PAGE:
Folic Acid and Vitamin B-12 May Help Prevent Heart Disease
High levels of the harmful amino acid homocysteine may account
for up to 10% of deaths from heart disease in men and 6% in women. But
"may" is the operative word, and until the verdict is in, the authors
of a study published in this week's Archives of Internal Medicine say
using folic acid and vitamin B-12 to treat middle-aged people with high levels
of homocysteine "may be a prudent option."
The researchers, from the University of Michigan in Ann Arbor,
calculated whether it makes more sense to give multivitamins to everyone, or
just to people with elevated homocysteine levels. They looked at patients
taking 400 mcg of folic acid and 500 mcg of vitamin B-12 daily, and found that
it would be most cost-effective if the supplements go to those whose blood
tests show elevated levels of homocysteine.
Of course, those who are not necessarily "at-risk" can
also benefit from the vitamins. Study author Brahmajee Nallamothu, MD, tells
WebMD consumers should try to get enough folic acid and vitamin B-12 through
their diets. Nallamothu is a fellow in the division of cardiovascular diseases
at the University of Michigan Health System.
Clinical nutrition consultant Linda Rodriguez says the best
food sources of folic acid are citrus fruits, tomatoes, vegetables, whole grain
and fortified grain products, beans and lentils. Major sources of B-12 include
meat, poultry, fish and dairy products. Rodriguez also recommends vitamin B-6,
B-12 and folic acid supplements because of their probable effect on
homocysteine levels and cardiac disease. Rodriguez is in private practice in
But Robert H. Eckel, MD, tells WebMD, "we don't know enough
yet" to recommend these vitamin supplements to prevent heart disease. He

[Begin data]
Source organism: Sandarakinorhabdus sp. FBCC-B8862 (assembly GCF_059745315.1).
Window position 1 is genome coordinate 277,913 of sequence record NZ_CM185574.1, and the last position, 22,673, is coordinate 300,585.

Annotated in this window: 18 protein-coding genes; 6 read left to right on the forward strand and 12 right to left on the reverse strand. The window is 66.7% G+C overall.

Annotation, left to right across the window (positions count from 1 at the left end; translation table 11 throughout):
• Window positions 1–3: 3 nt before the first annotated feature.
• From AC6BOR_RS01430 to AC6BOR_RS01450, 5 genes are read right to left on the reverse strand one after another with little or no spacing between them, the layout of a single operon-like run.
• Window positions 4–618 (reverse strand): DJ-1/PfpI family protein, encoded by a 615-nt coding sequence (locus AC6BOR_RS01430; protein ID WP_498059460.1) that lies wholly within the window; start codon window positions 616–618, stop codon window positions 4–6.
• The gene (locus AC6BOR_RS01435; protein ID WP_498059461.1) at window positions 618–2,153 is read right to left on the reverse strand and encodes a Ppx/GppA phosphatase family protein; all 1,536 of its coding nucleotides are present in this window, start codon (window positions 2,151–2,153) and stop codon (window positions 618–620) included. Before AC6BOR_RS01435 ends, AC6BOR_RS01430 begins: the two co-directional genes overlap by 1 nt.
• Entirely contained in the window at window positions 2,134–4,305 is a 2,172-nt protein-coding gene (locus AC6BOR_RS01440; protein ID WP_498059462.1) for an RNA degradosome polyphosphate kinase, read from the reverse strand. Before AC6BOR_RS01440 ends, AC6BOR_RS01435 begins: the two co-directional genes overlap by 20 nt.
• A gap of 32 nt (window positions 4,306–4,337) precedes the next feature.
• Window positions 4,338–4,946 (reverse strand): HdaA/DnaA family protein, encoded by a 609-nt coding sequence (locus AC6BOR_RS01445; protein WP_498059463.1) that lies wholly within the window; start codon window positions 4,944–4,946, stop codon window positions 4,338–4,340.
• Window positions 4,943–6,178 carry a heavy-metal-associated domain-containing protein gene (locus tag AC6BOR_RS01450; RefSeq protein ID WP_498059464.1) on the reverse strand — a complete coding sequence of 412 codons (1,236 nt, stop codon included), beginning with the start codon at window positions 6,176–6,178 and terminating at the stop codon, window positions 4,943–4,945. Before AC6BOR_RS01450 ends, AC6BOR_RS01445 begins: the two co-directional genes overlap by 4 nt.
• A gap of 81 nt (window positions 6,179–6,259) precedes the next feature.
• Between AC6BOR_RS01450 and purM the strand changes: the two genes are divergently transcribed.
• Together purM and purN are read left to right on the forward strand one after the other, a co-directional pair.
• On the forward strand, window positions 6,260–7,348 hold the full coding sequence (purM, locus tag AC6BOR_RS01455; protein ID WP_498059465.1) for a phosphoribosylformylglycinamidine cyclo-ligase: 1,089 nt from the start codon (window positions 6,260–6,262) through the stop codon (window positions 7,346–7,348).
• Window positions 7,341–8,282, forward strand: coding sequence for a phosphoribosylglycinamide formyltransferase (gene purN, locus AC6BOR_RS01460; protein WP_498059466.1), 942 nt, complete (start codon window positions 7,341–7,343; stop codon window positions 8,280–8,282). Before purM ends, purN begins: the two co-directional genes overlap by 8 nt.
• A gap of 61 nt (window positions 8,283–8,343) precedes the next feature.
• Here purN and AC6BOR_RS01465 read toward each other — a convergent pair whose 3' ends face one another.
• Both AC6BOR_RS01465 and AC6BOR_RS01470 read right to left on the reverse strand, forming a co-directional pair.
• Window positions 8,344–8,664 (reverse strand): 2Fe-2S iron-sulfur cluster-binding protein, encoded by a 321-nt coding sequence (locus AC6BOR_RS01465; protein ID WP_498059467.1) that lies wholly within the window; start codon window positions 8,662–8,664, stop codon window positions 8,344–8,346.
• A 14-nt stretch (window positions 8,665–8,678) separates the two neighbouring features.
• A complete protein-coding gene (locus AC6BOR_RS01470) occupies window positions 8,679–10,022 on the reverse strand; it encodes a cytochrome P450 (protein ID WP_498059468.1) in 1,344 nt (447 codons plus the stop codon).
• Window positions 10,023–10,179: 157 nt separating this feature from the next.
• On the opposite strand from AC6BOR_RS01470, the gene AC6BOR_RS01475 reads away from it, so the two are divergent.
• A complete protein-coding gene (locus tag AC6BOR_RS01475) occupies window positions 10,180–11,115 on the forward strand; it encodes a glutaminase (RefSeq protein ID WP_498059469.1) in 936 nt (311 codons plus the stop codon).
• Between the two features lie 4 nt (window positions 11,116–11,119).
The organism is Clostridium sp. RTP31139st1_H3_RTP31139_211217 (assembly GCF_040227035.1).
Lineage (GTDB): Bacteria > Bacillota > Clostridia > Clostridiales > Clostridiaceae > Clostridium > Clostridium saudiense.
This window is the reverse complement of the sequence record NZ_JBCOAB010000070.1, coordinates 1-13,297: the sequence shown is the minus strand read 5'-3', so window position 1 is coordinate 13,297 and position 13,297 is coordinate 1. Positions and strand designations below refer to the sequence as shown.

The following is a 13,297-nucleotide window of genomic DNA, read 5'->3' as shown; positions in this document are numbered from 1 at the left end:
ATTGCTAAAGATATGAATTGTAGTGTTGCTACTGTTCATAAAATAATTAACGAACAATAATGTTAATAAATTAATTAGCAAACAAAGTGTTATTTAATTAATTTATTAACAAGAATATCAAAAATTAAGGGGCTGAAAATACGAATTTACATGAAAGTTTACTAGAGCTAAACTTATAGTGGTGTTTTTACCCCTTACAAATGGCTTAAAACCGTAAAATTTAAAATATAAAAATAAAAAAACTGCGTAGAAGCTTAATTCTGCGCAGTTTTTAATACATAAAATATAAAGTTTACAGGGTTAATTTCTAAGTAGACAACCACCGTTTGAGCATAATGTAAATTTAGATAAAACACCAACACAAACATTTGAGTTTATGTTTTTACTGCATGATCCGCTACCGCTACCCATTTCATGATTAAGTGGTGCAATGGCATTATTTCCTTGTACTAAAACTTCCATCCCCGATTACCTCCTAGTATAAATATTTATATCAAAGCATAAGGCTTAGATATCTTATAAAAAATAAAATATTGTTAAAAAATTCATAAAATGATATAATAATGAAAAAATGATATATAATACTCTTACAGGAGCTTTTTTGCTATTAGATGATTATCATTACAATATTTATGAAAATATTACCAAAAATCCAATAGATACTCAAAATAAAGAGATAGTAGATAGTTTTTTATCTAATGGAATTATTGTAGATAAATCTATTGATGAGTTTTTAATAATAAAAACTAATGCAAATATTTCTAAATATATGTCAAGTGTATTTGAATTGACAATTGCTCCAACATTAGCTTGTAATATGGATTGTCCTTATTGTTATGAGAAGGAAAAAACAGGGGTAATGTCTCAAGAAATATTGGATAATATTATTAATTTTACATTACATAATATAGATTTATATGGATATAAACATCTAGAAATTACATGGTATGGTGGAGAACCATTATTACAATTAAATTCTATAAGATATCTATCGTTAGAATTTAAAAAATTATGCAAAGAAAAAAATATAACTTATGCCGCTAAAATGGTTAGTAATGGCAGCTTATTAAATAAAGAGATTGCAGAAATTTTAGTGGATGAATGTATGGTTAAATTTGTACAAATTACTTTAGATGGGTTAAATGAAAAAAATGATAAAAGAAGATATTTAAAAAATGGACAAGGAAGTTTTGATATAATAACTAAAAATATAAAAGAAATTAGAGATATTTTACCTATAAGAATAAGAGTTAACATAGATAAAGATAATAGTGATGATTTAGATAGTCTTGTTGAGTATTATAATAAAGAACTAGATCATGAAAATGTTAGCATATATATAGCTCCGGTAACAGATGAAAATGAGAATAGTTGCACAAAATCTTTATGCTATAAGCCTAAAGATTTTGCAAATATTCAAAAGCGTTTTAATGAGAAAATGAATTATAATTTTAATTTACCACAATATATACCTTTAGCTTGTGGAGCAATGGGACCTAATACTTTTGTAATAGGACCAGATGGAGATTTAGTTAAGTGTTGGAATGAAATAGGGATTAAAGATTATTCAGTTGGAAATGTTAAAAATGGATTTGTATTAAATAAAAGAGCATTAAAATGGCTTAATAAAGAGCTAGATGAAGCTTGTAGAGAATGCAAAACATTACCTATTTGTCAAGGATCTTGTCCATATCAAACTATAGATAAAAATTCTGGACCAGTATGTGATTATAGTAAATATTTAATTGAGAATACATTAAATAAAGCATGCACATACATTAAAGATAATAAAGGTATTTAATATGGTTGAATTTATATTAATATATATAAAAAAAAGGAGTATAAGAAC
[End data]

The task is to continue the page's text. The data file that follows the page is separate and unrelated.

notes that in some people elevated homocysteine levels may be a sign of other
significant health problem such as kidney disease.
"We think a healthy diet, including fruits, vegetables,
whole grains, and fish, is really where people should be. In the opinion of the
American Heart Association, vitamin supplements should not be encouraged until
they are proven beneficial," he says. Eckel is the chair of the American
Heart Association committee on nutrition and a professor of medicine and
physiology at the University of Colorado Health Sciences Center in Denver.
Like Eckel, Charles Hennekens, MD, a visiting professor of
medicine, epidemiology, and public health at the University of Miami (Fla.)
School of Medicine, emphasizes that we are sure lifestyle changes can be
effective in reducing heart disease risk, but the use of vitamin supplements is
still under consideration. "We know people with higher homocysteine levels
tend to have higher risk of heart disease. We also know if you give people
folic acid it reduces homocysteine levels. Observational studies suggest that
people who are taking folic acid have lower levels of heart disease but we
don't have the evidence. Studies are needed to definitely show whether folic
acid supplements do in fact lower heart disease risk."
Meanwhile, he also strongly recommends eating a diet rich in
fruits, vegetables, and whole grains.